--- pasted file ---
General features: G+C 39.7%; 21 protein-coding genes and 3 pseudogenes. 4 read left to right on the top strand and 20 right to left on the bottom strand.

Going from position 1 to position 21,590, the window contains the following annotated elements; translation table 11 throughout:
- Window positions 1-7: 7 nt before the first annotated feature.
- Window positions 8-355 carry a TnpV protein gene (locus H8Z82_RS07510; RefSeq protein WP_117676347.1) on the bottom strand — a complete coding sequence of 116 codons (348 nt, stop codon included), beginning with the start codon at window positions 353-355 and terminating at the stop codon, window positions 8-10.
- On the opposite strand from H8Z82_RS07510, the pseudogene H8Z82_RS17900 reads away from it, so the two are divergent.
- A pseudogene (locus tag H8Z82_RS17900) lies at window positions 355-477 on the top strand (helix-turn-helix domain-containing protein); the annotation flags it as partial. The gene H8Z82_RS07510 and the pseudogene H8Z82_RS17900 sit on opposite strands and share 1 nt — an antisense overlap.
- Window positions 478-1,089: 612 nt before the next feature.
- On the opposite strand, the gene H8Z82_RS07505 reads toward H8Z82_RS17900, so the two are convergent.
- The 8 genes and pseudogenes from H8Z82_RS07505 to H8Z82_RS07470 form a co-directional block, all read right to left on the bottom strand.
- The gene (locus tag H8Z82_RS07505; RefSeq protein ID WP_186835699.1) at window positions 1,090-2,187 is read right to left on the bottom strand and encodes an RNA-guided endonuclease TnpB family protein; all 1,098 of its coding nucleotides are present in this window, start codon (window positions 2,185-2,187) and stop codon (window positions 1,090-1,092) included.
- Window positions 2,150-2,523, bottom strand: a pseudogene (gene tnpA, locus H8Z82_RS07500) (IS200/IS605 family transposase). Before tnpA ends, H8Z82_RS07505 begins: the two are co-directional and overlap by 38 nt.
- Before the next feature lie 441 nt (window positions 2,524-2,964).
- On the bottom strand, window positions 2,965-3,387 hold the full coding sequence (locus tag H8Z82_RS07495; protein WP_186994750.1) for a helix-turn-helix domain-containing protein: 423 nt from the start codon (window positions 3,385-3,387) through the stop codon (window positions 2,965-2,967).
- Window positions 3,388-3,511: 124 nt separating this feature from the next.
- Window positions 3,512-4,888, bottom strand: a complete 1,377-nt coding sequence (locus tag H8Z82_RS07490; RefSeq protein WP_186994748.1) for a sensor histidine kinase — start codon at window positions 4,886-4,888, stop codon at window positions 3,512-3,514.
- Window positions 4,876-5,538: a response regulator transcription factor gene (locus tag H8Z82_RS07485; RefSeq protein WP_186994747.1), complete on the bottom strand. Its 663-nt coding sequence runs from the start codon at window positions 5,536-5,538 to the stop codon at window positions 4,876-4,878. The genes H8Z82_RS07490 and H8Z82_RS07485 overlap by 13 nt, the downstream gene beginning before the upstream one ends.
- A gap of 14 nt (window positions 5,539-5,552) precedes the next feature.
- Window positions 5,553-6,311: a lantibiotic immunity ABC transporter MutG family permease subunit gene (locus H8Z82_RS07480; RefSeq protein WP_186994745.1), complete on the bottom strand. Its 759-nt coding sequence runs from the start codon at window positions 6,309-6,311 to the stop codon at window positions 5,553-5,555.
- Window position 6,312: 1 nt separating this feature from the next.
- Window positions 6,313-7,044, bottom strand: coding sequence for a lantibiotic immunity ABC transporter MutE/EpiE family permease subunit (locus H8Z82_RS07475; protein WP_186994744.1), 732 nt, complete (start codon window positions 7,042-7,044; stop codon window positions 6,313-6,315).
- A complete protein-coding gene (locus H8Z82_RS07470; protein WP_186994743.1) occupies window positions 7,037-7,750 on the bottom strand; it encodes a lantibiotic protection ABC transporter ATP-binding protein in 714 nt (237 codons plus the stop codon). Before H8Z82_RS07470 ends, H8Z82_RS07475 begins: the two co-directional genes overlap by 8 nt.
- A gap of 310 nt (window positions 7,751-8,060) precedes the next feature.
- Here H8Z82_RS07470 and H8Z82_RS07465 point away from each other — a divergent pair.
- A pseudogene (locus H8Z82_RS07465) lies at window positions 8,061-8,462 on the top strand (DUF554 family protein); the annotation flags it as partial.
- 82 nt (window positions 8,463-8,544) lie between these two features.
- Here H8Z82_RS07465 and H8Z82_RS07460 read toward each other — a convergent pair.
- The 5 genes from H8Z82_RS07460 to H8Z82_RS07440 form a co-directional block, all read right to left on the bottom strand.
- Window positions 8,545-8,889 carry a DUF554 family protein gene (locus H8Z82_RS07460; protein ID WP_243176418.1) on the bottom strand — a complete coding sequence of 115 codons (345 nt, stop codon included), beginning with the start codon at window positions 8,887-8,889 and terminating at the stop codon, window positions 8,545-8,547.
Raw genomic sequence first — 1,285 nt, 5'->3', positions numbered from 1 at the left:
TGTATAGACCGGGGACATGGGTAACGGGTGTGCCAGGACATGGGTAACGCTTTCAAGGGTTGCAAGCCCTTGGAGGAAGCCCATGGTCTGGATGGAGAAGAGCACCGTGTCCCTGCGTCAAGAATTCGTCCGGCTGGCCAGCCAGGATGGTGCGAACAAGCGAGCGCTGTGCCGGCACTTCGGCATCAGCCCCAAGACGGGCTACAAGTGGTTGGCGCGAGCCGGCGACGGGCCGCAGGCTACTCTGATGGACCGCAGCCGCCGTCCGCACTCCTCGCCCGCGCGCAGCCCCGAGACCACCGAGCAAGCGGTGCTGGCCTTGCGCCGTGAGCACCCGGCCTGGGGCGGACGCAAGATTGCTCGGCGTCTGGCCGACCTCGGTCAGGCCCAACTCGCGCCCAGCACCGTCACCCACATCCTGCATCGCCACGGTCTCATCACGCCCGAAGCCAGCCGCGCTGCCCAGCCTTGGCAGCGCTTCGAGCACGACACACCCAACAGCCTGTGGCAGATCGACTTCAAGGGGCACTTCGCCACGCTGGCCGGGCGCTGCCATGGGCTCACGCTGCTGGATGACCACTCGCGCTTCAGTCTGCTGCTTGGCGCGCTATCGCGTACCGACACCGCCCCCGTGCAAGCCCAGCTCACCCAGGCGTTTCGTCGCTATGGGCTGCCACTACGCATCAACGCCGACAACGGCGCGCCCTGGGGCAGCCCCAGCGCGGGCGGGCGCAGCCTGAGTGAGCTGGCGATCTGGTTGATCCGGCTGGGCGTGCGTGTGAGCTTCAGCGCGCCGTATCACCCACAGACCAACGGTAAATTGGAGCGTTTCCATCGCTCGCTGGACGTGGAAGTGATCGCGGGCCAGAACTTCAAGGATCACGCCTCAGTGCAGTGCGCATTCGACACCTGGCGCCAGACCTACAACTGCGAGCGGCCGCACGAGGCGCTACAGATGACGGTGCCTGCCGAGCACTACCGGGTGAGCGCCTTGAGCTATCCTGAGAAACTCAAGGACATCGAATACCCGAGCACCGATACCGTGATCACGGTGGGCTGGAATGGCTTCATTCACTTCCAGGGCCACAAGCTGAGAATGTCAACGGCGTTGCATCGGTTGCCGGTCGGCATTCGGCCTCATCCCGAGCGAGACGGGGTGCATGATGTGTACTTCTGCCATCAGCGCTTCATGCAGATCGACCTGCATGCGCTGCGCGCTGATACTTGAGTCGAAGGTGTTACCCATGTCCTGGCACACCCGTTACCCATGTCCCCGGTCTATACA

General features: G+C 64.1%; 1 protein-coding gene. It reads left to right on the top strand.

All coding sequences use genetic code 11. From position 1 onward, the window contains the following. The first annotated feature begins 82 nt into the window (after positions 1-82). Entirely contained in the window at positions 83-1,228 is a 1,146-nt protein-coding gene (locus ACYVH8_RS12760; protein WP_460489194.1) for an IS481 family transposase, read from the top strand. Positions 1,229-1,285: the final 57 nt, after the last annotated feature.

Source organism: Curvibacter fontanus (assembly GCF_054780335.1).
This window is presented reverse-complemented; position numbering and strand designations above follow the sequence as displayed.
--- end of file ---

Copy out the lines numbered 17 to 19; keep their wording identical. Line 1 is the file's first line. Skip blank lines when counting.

- A gap of 14 nt (window positions 5,539-5,552) precedes the next feature.
- Window positions 5,553-6,311: a lantibiotic immunity ABC transporter MutG family permease subunit gene (locus H8Z82_RS07480; RefSeq protein WP_186994745.1), complete on the bottom strand. Its 759-nt coding sequence runs from the start codon at window positions 6,309-6,311 to the stop codon at window positions 5,553-5,555.
- Window position 6,312: 1 nt separating this feature from the next.